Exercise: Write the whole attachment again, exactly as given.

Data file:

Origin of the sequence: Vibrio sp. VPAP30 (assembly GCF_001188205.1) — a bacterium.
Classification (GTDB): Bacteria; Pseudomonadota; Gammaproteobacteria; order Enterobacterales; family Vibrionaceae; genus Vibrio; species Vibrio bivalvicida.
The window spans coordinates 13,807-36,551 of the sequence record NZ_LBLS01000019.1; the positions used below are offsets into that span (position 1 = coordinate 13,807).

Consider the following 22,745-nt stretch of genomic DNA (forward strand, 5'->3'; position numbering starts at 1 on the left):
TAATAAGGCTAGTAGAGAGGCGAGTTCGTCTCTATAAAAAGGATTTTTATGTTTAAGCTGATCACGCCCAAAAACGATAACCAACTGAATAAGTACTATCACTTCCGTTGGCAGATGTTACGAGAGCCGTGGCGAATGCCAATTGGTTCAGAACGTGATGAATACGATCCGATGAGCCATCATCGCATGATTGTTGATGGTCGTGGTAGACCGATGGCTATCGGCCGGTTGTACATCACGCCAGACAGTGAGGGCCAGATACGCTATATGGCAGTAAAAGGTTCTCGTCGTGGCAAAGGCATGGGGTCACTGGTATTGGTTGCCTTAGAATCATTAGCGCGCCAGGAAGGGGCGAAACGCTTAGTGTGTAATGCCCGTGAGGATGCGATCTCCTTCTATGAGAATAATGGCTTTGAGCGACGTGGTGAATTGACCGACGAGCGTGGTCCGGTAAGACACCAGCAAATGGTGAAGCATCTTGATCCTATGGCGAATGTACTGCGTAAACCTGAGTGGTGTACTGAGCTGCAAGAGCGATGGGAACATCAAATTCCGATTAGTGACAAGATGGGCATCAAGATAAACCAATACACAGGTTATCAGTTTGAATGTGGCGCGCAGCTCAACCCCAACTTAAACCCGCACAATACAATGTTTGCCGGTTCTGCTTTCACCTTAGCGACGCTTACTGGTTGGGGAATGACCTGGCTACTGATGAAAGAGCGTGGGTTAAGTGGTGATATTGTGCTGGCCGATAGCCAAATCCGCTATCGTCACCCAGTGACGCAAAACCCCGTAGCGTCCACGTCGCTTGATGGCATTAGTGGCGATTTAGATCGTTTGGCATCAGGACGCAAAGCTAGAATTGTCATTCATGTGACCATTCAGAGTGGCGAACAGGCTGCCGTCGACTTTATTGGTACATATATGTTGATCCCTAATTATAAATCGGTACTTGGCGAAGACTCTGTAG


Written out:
Origin of the sequence: Vibrio sp. VPAP30 (assembly GCF_001188205.1) — a bacterium.
Classification (GTDB): Bacteria; Pseudomonadota; Gammaproteobacteria; order Enterobacterales; family Vibrionaceae; genus Vibrio; species Vibrio bivalvicida.
The window spans coordinates 13,807-36,551 of the sequence record NZ_LBLS01000019.1; the positions used below are offsets into that span (position 1 = coordinate 13,807).

Consider the following 22,745-nt stretch of genomic DNA (forward strand, 5'->3'; position numbering starts at 1 on the left):
TAATAAGGCTAGTAGAGAGGCGAGTTCGTCTCTATAAAAAGGATTTTTATGTTTAAGCTGATCACGCCCAAAAACGATAACCAACTGAATAAGTACTATCACTTCCGTTGGCAGATGTTACGAGAGCCGTGGCGAATGCCAATTGGTTCAGAACGTGATGAATACGATCCGATGAGCCATCATCGCATGATTGTTGATGGTCGTGGTAGACCGATGGCTATCGGCCGGTTGTACATCACGCCAGACAGTGAGGGCCAGATACGCTATATGGCAGTAAAAGGTTCTCGTCGTGGCAAAGGCATGGGGTCACTGGTATTGGTTGCCTTAGAATCATTAGCGCGCCAGGAAGGGGCGAAACGCTTAGTGTGTAATGCCCGTGAGGATGCGATCTCCTTCTATGAGAATAATGGCTTTGAGCGACGTGGTGAATTGACCGACGAGCGTGGTCCGGTAAGACACCAGCAAATGGTGAAGCATCTTGATCCTATGGCGAATGTACTGCGTAAACCTGAGTGGTGTACTGAGCTGCAAGAGCGATGGGAACATCAAATTCCGATTAGTGACAAGATGGGCATCAAGATAAACCAATACACAGGTTATCAGTTTGAATGTGGCGCGCAGCTCAACCCCAACTTAAACCCGCACAATACAATGTTTGCCGGTTCTGCTTTCACCTTAGCGACGCTTACTGGTTGGGGAATGACCTGGCTACTGATGAAAGAGCGTGGGTTAAGTGGTGATATTGTGCTGGCCGATAGCCAAATCCGCTATCGTCACCCAGTGACGCAAAACCCCGTAGCGTCCACGTCGCTTGATGGCATTAGTGGCGATTTAGATCGTTTGGCATCAGGACGCAAAGCTAGAATTGTCATTCATGTGACCATTCAGAGTGGCGAACAGGCTGCCGTCGACTTTATTGGTACATATATGTTGATCCCTAATTATAAATCGGTACTTGGCGAAGACTCTGTAG